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Editorial: Trump and the threat within

The absurdity of today’s electorate teeters on the surreal. Trump supporters, in particular, defy rational thought: For much of the past year, they have sanctioned Trump’s outrageous statements, off-color remarks, racist and bigoted comments, and political positions that are often contrary to American principles — and then there is his obsessive compulsion to tell bald-faced lies, and repeat them over-and-over even when he knows they are untrue.
And yet, for many of these same Americans it is Democrat Hillary Clinton whom they believe is untrustworthy.
Consider too that America’s number one enemy — in terms of military and political power, and its intent to use that power against the United States’ world position — is Russia. It is not the Islamic State, or Syria, or Iran or even Al Qaeda. None have the military power to cause more than a flesh wound to the country as a whole. They each can cause ill will, kill individuals and instill fear, but they have no purchase to unseat America from its political might or its economic standing. Russia could. It wouldn’t win a military war, but it could inflict more damage on the nation than any other world power with its nuclear weapons, its air force and its navy. And Russia has already demonstrated that it has the sophisticated counter intelligence capability to infiltrate U.S. systems and cause political havoc, if it wants.
Now consider Trump’s all too friendly ties with Russian leader Vladimir Putin, his close friend and former campaign chief’s (Paul Manafort) intimate (perhaps corrupt) long-term business dealings with Russia, and the pro-Russian Ukrainians along with the deposed former president of the Ukraine. And just this week the New York Times reported Trump’s businesses hold $650 million in debt, double the debt he has previously disclosed. Just who is financing that debt, at what cost, and why won’t Trump release his tax returns? If Trump owes debt to Russian friends, let alone friends in high places, isn’t that a national security threat if he were to become president, and wouldn’t the public want to know before they cast a vote?
And Republican voters say Hillary is dangerous? They say she is the one who can’t be trusted — for what? Receiving private emails on a private server? Seriously? Even the FBI has repeatedly said that while the practice was sloppy and careless, her actions posed no security threat to the nation nor did it compromise any pertinent intelligence. It is, the FBI has repeatedly said, a red herring — much ado about nothing — that is being pursued by Trump and congressional Republicans because they have little else but smear tactics on which to base their campaign.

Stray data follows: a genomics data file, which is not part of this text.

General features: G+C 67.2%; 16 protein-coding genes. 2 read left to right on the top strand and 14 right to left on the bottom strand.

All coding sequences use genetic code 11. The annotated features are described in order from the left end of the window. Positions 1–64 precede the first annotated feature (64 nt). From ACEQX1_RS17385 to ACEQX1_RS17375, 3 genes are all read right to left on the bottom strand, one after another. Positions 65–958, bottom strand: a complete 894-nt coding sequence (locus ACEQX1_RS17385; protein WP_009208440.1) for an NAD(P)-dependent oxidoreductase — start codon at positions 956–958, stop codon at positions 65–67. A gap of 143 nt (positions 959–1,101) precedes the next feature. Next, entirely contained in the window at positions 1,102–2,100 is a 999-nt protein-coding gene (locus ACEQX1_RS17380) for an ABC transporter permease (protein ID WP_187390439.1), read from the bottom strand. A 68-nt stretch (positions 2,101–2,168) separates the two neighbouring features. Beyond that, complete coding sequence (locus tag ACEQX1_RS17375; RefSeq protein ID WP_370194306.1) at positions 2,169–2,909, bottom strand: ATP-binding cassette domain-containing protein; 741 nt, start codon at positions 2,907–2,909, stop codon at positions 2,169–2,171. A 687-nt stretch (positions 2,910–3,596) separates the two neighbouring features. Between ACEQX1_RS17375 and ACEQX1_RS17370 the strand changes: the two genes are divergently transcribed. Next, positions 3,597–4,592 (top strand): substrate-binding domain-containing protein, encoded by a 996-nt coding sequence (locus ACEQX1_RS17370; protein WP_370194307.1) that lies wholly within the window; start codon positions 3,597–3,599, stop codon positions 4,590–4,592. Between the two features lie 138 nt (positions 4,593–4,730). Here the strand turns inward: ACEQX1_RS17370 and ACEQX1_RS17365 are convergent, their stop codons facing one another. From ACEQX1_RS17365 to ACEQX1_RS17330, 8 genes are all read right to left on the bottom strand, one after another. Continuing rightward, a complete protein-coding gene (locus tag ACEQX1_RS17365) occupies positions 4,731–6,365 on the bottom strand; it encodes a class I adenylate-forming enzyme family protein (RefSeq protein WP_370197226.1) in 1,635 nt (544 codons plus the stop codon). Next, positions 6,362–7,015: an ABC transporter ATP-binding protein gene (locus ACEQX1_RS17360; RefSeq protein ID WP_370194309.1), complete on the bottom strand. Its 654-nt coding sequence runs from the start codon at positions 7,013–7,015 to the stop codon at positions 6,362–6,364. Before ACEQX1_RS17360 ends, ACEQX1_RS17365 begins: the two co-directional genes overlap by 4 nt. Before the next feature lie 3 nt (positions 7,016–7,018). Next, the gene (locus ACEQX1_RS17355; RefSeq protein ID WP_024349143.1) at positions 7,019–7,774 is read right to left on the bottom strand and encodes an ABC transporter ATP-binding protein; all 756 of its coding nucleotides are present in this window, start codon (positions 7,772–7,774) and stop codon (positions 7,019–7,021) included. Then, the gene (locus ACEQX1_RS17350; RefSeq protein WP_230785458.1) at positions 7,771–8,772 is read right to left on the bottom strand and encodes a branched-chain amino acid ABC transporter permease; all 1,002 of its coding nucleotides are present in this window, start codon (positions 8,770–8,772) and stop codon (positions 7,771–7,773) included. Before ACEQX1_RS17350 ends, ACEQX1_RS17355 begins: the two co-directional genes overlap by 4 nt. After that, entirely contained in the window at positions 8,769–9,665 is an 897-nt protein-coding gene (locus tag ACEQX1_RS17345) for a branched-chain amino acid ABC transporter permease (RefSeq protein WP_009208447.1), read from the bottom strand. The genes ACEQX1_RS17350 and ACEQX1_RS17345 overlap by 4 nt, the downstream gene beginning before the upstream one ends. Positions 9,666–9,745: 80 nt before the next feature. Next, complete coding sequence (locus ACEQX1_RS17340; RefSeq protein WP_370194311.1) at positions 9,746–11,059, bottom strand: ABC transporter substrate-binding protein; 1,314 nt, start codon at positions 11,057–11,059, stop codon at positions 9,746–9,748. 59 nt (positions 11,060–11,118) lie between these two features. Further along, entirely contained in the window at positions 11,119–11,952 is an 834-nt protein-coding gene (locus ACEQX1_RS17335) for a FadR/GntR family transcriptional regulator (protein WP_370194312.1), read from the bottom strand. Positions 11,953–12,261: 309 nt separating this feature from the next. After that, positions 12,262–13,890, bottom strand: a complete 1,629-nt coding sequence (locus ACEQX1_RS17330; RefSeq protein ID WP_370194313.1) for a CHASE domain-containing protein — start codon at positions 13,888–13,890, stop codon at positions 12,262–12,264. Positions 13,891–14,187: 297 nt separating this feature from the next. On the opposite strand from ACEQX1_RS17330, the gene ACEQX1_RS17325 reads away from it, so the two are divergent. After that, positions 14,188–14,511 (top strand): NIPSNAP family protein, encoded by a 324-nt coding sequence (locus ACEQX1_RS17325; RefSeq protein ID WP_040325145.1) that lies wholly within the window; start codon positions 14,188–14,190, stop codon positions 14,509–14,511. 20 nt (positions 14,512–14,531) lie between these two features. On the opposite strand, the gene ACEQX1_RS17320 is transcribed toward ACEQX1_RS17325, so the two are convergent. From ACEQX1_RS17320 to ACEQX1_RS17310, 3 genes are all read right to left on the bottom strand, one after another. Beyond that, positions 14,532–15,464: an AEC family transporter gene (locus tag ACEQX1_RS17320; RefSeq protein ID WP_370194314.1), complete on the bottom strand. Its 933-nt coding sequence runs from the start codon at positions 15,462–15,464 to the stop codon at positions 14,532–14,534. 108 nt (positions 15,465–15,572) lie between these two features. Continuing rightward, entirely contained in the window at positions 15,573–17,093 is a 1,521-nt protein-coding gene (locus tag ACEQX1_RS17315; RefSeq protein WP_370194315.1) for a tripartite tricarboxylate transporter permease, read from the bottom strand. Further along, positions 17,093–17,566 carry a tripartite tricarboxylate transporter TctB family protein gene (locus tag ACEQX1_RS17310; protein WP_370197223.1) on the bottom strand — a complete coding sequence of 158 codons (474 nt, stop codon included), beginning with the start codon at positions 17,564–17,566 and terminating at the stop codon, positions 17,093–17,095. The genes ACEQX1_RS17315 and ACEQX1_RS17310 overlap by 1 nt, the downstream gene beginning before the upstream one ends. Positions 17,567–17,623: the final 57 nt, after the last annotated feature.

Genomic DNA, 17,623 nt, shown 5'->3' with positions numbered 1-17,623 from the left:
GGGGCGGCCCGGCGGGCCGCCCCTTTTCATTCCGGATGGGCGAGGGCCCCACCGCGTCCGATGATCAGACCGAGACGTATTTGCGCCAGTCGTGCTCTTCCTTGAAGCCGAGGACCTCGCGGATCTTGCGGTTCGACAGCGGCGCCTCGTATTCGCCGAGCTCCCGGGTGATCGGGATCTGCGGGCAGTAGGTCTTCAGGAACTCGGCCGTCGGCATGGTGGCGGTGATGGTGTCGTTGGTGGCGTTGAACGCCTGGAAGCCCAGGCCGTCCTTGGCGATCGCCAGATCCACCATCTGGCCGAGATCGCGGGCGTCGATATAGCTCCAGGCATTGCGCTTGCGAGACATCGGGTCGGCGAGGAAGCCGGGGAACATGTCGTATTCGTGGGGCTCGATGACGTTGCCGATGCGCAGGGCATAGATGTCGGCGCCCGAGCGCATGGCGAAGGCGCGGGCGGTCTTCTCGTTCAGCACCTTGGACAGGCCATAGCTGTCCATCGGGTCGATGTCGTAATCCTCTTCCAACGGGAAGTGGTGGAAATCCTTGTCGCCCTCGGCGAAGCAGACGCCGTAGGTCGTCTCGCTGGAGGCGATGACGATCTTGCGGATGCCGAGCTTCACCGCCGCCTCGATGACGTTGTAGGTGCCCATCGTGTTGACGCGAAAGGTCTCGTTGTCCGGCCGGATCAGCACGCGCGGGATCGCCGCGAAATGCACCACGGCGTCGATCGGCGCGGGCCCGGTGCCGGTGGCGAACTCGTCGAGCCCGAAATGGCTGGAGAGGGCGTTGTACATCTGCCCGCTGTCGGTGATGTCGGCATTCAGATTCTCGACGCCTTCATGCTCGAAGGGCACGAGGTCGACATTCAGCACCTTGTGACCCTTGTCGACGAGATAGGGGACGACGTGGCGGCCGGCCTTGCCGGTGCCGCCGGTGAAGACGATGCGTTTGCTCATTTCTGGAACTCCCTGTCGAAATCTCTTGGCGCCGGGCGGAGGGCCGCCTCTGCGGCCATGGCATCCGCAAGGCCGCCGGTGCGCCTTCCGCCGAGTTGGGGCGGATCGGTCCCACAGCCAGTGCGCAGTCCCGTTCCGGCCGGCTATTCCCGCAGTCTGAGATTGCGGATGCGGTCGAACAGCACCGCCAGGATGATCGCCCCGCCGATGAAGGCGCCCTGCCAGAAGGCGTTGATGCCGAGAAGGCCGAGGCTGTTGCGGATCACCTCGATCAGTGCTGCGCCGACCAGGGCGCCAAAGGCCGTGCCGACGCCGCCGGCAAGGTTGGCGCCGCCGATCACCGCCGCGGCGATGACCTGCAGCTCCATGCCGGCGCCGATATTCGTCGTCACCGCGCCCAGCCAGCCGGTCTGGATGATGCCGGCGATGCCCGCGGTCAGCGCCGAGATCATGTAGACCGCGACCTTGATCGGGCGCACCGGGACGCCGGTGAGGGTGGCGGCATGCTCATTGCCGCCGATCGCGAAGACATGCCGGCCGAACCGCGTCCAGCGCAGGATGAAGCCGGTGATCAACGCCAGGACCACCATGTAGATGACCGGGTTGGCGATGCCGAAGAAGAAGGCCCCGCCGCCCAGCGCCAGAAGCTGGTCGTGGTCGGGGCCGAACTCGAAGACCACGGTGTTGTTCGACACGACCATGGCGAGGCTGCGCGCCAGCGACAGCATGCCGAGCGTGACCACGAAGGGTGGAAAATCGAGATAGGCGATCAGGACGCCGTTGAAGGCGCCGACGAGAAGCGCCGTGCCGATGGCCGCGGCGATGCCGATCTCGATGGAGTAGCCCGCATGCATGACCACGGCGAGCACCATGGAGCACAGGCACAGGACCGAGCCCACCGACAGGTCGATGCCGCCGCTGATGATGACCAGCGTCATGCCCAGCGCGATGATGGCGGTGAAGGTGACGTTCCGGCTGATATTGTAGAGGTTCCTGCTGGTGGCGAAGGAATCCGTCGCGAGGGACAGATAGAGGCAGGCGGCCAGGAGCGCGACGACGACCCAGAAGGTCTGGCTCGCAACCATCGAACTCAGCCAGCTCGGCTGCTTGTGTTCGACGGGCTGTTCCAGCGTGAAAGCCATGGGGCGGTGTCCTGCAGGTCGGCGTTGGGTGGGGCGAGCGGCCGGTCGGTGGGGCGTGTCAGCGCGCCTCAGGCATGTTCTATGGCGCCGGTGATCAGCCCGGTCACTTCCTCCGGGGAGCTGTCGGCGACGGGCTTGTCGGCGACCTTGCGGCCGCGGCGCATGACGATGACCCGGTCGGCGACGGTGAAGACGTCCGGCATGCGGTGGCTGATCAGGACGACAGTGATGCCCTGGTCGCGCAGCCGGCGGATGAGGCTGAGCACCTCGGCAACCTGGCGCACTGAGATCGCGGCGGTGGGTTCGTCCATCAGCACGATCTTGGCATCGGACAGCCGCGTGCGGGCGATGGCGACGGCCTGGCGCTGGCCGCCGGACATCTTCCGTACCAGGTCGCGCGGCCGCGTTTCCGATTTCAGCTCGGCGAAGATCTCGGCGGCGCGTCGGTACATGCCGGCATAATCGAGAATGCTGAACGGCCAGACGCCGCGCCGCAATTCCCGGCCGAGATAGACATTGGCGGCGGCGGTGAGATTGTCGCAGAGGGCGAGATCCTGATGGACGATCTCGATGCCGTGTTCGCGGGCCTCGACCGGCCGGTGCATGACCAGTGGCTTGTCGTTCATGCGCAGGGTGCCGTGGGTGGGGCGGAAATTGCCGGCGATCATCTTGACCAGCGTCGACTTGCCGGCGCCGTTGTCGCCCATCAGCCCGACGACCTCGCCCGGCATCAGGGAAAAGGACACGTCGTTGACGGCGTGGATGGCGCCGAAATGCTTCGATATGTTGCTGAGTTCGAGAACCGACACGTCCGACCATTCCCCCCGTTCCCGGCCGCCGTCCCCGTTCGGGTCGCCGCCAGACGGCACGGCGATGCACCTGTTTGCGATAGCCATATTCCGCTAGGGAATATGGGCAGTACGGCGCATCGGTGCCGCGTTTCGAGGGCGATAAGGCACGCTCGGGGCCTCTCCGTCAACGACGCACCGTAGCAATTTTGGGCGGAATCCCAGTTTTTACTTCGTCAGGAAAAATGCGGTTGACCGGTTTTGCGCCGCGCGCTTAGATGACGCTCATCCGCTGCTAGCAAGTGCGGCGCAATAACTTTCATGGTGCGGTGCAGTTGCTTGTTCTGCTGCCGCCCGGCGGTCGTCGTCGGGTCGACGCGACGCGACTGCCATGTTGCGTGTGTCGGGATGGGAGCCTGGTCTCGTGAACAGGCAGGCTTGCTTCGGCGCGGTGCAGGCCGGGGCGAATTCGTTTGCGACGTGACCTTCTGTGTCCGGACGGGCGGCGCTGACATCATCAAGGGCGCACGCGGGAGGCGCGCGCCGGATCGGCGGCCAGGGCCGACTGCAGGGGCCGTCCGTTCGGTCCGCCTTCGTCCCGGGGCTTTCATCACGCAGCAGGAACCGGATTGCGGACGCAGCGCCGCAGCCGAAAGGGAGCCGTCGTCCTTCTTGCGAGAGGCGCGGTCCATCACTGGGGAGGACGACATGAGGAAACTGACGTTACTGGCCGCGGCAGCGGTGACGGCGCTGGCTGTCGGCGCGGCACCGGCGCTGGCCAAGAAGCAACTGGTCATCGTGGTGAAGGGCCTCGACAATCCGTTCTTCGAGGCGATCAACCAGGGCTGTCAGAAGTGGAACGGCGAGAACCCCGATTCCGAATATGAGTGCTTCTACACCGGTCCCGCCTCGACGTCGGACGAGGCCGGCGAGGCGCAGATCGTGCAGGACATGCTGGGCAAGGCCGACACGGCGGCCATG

Similar tactics were used to bring down Sen. John Kerry in his presidential campaign (none of which proved to be true), so in the thinking of Republican Party bosses, tossing dirt at opposing candidates is more effective than proposing substantive policy.
And how about those poor Jersey residents? Just last Wednesday, they learned that Trump had owed $30 million in unpaid taxes to the state of New Jersey, until his friend Chris Christie became governor and basically wrote all of it off except $5-$6 million. That’s a $25 million write-off for Trump paid for by the good people of New Jersey.
And Trump supporters go bananas when their presidential candidate calls Clinton “Crooked Hillary,” the irony of which is completely lost on them. Trump knows what he is says is a bunch of lies, but his supporters don’t and that’s largely because the right-wing media (Fox News, conservative talk shows and many others) reinforce those mistruths so many times that supporters begin to believe them and to doubt the mainstream media that is trying to get out the facts.
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The nation has challenges, of course, but those challenges have nothing to do with Hillary Clinton or President Obama being untrustworthy or less than capable, contrary to what the right-wing media and Trump would have them believe. Rather, the nation’s biggest challenge — as we see a buffoon of a Republican candidate in the race for president; a candidate who has been rejected by more than 50 leading foreign policy officials, past Republican administrations and fellow Republican congressmen and women — is educating an electorate that is capable of discerning outright lies and complete bull from the truth, and understanding fact from fiction.
Until a solid majority of American voters can master that, we’re a nation threatened from within.
Angelo S. Lynn

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